Councils urged to push boundaries with ‘adventurous’ play spaces

Councils are being encouraged to do more to design and deliver spaces for ‘adventurous play’ such as skate parks, climbing walls, BMX  bike tracks and parkour courses.

A report commissioned by NSW planning department unpacks the benefits, barriers, myths, and best practices relating to adventurous play.

Adventurous play, according to the report, refers to ‘unstructured and free outdoor physical play activities that push boundaries and involve an element of risk’.

This could include mountain biking, bicycle motocross, skateboarding, scootering, rollerblading, roller skating, climbing, and parkour.

Traditionally, local authorities have baulked because of fears of legal liability, the need for ongoing management and even community backlash.

However, the report says there’s an increasing demand for adventurous play spaces as urban and regional places continue to grow and densify.

Source: Adventurous spaces insights report

It says there are many benefits that adventurous spaces bring including improved health and wellbeing, social cohesion and increased economic activity.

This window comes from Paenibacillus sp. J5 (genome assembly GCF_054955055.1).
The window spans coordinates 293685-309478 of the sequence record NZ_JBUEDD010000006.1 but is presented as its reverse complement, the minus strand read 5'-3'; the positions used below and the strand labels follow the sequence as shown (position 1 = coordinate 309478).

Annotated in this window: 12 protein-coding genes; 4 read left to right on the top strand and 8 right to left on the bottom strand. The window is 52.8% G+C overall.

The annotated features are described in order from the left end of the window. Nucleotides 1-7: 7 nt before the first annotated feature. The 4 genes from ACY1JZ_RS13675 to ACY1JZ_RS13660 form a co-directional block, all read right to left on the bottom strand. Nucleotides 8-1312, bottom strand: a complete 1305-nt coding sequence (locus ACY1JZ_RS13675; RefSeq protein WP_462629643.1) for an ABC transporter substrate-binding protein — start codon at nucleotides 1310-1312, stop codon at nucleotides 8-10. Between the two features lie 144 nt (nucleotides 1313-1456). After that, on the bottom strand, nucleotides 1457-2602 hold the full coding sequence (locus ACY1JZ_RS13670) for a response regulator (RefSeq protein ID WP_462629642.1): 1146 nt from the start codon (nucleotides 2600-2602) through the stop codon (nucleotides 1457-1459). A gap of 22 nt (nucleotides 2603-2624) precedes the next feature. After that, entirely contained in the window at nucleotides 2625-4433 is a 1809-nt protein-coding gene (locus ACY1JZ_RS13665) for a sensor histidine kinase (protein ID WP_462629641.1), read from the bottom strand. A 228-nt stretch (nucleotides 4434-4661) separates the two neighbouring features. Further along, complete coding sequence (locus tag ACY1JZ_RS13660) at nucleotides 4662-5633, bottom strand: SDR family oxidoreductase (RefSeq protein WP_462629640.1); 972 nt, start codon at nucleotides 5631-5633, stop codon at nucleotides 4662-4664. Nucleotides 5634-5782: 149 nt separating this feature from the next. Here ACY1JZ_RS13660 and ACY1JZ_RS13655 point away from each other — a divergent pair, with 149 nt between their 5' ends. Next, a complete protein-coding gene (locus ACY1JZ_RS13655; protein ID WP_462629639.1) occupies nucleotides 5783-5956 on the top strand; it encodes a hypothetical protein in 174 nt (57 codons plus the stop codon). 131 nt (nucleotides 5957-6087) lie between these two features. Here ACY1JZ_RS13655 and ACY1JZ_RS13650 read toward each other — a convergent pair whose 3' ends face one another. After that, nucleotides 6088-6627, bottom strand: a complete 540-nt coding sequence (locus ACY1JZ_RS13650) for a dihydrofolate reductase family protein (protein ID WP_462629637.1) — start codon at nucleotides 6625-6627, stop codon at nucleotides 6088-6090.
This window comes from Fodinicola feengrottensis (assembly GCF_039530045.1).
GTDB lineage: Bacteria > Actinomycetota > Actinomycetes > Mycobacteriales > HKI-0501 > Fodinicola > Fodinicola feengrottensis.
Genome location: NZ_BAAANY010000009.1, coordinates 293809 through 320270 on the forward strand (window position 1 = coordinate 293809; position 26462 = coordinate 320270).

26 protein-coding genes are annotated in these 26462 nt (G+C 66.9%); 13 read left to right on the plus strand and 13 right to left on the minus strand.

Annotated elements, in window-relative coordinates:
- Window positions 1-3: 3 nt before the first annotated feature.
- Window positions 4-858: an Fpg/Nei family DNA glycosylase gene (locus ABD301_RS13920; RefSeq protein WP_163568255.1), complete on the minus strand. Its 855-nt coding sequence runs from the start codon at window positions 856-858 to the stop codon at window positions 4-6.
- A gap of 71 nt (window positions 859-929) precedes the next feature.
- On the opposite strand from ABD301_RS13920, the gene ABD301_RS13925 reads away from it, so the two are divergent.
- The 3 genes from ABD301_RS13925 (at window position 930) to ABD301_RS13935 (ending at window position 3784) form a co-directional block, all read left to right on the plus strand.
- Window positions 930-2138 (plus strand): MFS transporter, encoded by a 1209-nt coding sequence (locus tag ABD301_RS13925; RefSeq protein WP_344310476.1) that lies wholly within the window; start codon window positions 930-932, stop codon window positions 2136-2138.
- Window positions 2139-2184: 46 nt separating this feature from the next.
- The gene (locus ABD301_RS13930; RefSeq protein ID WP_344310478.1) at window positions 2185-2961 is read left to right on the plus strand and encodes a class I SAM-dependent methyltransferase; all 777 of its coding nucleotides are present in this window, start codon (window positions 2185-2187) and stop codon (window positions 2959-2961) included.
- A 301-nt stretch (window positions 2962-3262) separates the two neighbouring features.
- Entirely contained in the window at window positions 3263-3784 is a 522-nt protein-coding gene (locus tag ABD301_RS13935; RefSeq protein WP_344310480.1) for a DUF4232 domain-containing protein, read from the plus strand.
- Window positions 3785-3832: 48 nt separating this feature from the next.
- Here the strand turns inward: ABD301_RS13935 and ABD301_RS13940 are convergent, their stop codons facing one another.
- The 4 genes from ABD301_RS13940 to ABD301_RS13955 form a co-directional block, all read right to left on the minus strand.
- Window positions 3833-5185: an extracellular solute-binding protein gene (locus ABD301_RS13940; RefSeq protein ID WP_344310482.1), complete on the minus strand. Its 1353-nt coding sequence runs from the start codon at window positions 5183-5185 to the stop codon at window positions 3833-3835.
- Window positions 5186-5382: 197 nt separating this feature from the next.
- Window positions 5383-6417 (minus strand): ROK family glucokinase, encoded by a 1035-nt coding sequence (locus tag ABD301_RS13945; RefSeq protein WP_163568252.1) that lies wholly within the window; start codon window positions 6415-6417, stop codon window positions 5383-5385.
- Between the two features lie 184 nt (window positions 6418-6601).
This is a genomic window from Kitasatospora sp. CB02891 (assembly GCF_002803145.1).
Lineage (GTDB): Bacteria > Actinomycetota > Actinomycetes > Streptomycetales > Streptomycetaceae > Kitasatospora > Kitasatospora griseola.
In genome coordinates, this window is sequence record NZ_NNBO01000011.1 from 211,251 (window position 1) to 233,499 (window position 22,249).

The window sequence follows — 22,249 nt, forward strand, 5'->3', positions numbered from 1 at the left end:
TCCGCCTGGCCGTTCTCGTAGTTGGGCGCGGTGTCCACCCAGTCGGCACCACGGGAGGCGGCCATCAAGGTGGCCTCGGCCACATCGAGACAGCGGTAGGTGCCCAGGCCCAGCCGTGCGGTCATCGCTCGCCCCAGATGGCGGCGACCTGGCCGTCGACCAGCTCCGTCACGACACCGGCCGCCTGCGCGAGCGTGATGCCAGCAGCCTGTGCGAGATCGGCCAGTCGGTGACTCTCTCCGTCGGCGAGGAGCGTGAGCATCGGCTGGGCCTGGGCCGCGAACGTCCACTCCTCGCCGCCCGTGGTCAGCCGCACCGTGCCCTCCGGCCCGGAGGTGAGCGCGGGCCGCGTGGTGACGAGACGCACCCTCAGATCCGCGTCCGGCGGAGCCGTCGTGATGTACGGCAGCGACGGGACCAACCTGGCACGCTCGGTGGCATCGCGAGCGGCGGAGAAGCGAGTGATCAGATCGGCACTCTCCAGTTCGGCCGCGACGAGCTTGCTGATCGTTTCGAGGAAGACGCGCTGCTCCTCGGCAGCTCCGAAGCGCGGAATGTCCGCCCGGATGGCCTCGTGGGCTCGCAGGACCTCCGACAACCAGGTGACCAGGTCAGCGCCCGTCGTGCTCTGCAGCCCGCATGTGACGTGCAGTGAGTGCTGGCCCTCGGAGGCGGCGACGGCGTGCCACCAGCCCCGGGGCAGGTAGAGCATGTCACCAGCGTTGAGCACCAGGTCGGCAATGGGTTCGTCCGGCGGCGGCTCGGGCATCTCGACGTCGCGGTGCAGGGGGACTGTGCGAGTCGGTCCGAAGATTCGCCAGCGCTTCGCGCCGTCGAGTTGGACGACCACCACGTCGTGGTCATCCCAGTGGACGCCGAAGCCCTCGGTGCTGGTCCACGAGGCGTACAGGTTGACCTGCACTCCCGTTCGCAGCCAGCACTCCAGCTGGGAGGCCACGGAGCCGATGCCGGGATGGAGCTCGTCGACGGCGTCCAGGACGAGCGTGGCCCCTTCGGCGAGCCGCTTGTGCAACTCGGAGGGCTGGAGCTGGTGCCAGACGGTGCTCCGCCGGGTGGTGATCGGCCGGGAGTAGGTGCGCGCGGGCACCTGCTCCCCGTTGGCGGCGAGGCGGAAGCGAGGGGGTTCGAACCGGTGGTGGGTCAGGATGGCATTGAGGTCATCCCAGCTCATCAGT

It also argues that having quality, well planned and managed adventurous spaces not only increases opportunities for participation by all members of the community, but also and reduces risks.

It’s hoped the insights contained in the report, which are based on a literature review, case studies  and surveys with residents and councils, can support the provision of more high quality adventurous spaces throughout metropolitan, regional and rural NSW.

Adventurous spaces design guide

The report has informed the development of an Adventurous Spaces best practice design guide, being developed by the state government as a practical tool to support the creation of adventurous play spaces.

It offers a practical guide for people involved in the shaping of public spaces on how to plan, design, deliver and manage quality adventurous open spaces for communities, the government says.

“While diverse in nature, these activities share a common thread: they ignite a spark of joy, excitement, and adventure in participants,” the Department of Planning, Housing and Infrastructure says.

By implementing the principles and tools outlined in this guide, stakeholders can ensure that public spaces cater to the diverse needs and interests of their communities.”

Feedback on the draft guide is open until March 28.

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